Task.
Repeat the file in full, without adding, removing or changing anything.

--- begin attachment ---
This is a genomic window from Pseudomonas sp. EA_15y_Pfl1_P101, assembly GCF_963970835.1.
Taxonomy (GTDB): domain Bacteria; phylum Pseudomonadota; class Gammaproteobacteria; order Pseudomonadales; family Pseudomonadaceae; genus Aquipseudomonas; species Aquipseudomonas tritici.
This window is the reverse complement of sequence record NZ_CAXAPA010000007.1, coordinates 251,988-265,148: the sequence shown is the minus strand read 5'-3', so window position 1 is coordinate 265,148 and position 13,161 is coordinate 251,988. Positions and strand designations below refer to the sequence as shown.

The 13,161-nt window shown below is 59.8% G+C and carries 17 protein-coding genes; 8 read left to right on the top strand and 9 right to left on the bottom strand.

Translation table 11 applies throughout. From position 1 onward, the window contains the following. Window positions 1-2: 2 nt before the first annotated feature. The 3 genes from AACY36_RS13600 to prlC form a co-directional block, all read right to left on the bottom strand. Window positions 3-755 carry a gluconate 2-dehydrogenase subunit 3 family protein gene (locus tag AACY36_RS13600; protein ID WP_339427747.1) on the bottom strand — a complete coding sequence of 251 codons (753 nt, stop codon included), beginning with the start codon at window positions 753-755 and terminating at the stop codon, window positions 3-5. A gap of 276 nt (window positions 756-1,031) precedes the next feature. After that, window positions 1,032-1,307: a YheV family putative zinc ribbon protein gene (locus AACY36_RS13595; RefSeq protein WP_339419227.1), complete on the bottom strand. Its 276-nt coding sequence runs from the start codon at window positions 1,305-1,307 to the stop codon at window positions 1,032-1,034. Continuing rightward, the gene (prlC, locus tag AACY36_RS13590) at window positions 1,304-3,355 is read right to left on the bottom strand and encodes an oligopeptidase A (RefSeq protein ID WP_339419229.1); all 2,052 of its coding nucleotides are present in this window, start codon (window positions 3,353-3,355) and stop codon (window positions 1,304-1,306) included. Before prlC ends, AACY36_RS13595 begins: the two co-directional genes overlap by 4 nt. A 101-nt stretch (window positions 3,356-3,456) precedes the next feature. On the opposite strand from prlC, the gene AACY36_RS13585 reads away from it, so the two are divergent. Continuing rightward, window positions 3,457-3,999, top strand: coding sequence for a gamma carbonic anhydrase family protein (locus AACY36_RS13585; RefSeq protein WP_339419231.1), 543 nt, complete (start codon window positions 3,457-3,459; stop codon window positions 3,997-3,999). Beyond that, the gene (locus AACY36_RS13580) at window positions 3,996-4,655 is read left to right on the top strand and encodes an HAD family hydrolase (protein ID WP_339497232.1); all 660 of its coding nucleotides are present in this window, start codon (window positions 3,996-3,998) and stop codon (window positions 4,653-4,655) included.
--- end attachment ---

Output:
This is a genomic window from Pseudomonas sp. EA_15y_Pfl1_P101, assembly GCF_963970835.1.
Taxonomy (GTDB): domain Bacteria; phylum Pseudomonadota; class Gammaproteobacteria; order Pseudomonadales; family Pseudomonadaceae; genus Aquipseudomonas; species Aquipseudomonas tritici.
This window is the reverse complement of sequence record NZ_CAXAPA010000007.1, coordinates 251,988-265,148: the sequence shown is the minus strand read 5'-3', so window position 1 is coordinate 265,148 and position 13,161 is coordinate 251,988. Positions and strand designations below refer to the sequence as shown.

The 13,161-nt window shown below is 59.8% G+C and carries 17 protein-coding genes; 8 read left to right on the top strand and 9 right to left on the bottom strand.

Translation table 11 applies throughout. From position 1 onward, the window contains the following. Window positions 1-2: 2 nt before the first annotated feature. The 3 genes from AACY36_RS13600 to prlC form a co-directional block, all read right to left on the bottom strand. Window positions 3-755 carry a gluconate 2-dehydrogenase subunit 3 family protein gene (locus tag AACY36_RS13600; protein ID WP_339427747.1) on the bottom strand — a complete coding sequence of 251 codons (753 nt, stop codon included), beginning with the start codon at window positions 753-755 and terminating at the stop codon, window positions 3-5. A gap of 276 nt (window positions 756-1,031) precedes the next feature. After that, window positions 1,032-1,307: a YheV family putative zinc ribbon protein gene (locus AACY36_RS13595; RefSeq protein WP_339419227.1), complete on the bottom strand. Its 276-nt coding sequence runs from the start codon at window positions 1,305-1,307 to the stop codon at window positions 1,032-1,034. Continuing rightward, the gene (prlC, locus tag AACY36_RS13590) at window positions 1,304-3,355 is read right to left on the bottom strand and encodes an oligopeptidase A (RefSeq protein ID WP_339419229.1); all 2,052 of its coding nucleotides are present in this window, start codon (window positions 3,353-3,355) and stop codon (window positions 1,304-1,306) included. Before prlC ends, AACY36_RS13595 begins: the two co-directional genes overlap by 4 nt. A 101-nt stretch (window positions 3,356-3,456) precedes the next feature. On the opposite strand from prlC, the gene AACY36_RS13585 reads away from it, so the two are divergent. Continuing rightward, window positions 3,457-3,999, top strand: coding sequence for a gamma carbonic anhydrase family protein (locus AACY36_RS13585; RefSeq protein WP_339419231.1), 543 nt, complete (start codon window positions 3,457-3,459; stop codon window positions 3,997-3,999). Beyond that, the gene (locus AACY36_RS13580) at window positions 3,996-4,655 is read left to right on the top strand and encodes an HAD family hydrolase (protein ID WP_339497232.1); all 660 of its coding nucleotides are present in this window, start codon (window positions 3,996-3,998) and stop codon (window positions 4,653-4,655) included.